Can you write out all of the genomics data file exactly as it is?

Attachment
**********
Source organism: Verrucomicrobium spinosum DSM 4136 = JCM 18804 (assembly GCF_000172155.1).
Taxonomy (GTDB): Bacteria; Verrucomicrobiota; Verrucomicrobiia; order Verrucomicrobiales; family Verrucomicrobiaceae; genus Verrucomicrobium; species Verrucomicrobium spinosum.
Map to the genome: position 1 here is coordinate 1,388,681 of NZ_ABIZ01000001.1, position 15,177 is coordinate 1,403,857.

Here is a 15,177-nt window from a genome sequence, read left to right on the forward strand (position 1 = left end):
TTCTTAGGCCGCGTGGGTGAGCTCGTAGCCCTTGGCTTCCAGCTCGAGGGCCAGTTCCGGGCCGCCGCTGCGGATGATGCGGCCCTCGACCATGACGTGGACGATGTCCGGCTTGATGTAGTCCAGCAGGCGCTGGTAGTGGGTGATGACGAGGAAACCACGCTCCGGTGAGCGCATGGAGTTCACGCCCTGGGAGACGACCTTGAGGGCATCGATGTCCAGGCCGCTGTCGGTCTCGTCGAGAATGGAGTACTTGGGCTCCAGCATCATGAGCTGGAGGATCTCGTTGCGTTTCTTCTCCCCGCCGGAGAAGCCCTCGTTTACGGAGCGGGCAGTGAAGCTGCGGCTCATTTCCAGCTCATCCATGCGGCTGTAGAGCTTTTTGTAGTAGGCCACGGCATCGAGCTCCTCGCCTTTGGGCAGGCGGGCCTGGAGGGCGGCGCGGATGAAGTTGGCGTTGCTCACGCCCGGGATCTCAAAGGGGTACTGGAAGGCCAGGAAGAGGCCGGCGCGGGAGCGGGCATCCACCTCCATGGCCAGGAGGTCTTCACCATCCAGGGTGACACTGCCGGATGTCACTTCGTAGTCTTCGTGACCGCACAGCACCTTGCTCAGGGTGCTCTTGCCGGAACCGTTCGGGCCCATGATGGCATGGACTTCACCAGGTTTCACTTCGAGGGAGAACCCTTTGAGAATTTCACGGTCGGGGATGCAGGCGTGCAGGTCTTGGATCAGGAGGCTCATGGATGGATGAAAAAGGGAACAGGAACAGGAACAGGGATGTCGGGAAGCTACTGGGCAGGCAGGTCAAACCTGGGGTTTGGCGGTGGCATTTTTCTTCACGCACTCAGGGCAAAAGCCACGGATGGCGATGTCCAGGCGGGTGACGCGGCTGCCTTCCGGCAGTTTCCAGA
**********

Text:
Source organism: Verrucomicrobium spinosum DSM 4136 = JCM 18804 (assembly GCF_000172155.1).
Taxonomy (GTDB): Bacteria; Verrucomicrobiota; Verrucomicrobiia; order Verrucomicrobiales; family Verrucomicrobiaceae; genus Verrucomicrobium; species Verrucomicrobium spinosum.
Map to the genome: position 1 here is coordinate 1,388,681 of NZ_ABIZ01000001.1, position 15,177 is coordinate 1,403,857.

Here is a 15,177-nt window from a genome sequence, read left to right on the forward strand (position 1 = left end):
TTCTTAGGCCGCGTGGGTGAGCTCGTAGCCCTTGGCTTCCAGCTCGAGGGCCAGTTCCGGGCCGCCGCTGCGGATGATGCGGCCCTCGACCATGACGTGGACGATGTCCGGCTTGATGTAGTCCAGCAGGCGCTGGTAGTGGGTGATGACGAGGAAACCACGCTCCGGTGAGCGCATGGAGTTCACGCCCTGGGAGACGACCTTGAGGGCATCGATGTCCAGGCCGCTGTCGGTCTCGTCGAGAATGGAGTACTTGGGCTCCAGCATCATGAGCTGGAGGATCTCGTTGCGTTTCTTCTCCCCGCCGGAGAAGCCCTCGTTTACGGAGCGGGCAGTGAAGCTGCGGCTCATTTCCAGCTCATCCATGCGGCTGTAGAGCTTTTTGTAGTAGGCCACGGCATCGAGCTCCTCGCCTTTGGGCAGGCGGGCCTGGAGGGCGGCGCGGATGAAGTTGGCGTTGCTCACGCCCGGGATCTCAAAGGGGTACTGGAAGGCCAGGAAGAGGCCGGCGCGGGAGCGGGCATCCACCTCCATGGCCAGGAGGTCTTCACCATCCAGGGTGACACTGCCGGATGTCACTTCGTAGTCTTCGTGACCGCACAGCACCTTGCTCAGGGTGCTCTTGCCGGAACCGTTCGGGCCCATGATGGCATGGACTTCACCAGGTTTCACTTCGAGGGAGAACCCTTTGAGAATTTCACGGTCGGGGATGCAGGCGTGCAGGTCTTGGATCAGGAGGCTCATGGATGGATGAAAAAGGGAACAGGAACAGGAACAGGGATGTCGGGAAGCTACTGGGCAGGCAGGTCAAACCTGGGGTTTGGCGGTGGCATTTTTCTTCACGCACTCAGGGCAAAAGCCACGGATGGCGATGTCCAGGCGGGTGACGCGGCTGCCTTCCGGCAGTTTCCAGA